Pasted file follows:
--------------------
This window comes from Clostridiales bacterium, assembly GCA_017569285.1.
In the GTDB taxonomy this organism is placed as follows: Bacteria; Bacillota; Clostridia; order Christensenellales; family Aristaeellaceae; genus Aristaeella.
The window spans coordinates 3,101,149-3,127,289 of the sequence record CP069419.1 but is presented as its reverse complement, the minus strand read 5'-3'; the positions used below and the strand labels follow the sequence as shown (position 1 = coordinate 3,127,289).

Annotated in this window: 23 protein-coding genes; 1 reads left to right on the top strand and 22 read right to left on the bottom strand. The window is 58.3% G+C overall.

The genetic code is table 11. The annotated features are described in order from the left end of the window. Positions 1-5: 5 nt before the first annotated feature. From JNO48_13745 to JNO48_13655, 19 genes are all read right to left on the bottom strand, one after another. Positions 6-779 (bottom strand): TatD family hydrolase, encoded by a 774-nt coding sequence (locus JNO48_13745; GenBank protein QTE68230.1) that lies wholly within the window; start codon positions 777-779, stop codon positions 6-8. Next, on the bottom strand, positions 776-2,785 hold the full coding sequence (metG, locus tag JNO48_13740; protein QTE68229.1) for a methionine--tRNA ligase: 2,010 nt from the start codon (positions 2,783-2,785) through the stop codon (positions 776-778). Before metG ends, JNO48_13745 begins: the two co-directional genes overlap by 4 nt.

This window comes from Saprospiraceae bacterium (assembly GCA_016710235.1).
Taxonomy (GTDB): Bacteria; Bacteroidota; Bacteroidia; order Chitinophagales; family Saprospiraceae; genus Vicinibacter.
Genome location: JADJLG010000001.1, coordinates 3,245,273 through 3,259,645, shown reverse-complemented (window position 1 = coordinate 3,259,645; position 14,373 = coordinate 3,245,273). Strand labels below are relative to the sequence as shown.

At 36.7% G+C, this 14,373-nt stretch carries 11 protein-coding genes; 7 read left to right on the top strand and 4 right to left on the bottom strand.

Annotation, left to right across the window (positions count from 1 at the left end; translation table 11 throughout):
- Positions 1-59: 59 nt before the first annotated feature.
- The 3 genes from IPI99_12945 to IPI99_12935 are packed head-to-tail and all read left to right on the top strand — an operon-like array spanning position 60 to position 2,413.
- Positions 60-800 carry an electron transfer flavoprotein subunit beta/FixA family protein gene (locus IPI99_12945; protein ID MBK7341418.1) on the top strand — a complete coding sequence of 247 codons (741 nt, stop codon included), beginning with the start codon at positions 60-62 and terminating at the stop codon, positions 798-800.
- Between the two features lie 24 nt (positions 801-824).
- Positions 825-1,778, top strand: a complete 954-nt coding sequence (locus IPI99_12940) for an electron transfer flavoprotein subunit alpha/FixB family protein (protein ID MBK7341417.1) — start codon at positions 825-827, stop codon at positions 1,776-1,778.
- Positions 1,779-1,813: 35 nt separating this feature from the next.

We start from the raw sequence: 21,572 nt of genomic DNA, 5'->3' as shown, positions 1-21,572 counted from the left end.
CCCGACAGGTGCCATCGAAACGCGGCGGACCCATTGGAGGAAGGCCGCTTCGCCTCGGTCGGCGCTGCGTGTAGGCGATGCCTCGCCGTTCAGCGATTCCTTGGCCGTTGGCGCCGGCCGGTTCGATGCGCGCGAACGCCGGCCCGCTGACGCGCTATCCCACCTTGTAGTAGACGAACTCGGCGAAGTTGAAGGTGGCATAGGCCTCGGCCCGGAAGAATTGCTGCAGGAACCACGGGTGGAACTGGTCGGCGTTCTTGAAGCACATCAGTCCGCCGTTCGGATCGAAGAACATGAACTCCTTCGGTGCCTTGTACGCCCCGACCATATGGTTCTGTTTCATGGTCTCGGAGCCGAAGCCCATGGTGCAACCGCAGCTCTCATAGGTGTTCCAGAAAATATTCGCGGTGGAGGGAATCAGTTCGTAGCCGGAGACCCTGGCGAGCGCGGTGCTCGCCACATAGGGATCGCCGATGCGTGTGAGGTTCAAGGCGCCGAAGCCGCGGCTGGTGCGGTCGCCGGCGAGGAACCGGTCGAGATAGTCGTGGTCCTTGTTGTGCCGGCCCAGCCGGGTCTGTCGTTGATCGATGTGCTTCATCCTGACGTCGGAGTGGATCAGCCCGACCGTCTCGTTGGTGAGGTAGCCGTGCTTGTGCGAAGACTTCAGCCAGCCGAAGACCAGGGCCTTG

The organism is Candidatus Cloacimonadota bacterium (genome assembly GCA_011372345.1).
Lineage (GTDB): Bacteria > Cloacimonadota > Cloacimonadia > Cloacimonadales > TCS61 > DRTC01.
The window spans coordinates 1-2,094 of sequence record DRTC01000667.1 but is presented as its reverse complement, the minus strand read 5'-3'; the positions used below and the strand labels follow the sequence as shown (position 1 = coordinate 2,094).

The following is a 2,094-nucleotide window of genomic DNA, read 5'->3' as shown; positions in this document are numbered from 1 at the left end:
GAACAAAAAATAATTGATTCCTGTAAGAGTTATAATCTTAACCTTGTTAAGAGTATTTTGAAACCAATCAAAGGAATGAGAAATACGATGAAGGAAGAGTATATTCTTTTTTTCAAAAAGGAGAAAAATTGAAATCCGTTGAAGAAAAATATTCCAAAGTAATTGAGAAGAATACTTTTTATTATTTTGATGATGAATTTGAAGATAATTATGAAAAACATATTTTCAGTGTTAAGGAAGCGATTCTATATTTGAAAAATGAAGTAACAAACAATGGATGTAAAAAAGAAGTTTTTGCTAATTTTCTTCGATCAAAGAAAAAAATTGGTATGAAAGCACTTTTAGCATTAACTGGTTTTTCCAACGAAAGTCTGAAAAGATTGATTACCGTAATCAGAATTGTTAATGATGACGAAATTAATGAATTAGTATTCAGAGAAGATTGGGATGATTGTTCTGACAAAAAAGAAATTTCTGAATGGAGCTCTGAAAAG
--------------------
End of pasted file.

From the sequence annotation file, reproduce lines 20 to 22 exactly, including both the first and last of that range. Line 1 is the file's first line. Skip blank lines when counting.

Lineage (GTDB): Bacteria > Cloacimonadota > Cloacimonadia > Cloacimonadales > TCS61 > DRTC01.
The window spans coordinates 1-2,094 of sequence record DRTC01000667.1 but is presented as its reverse complement, the minus strand read 5'-3'; the positions used below and the strand labels follow the sequence as shown (position 1 = coordinate 2,094).

The following is a 2,094-nucleotide window of genomic DNA, read 5'->3' as shown; positions in this document are numbered from 1 at the left end: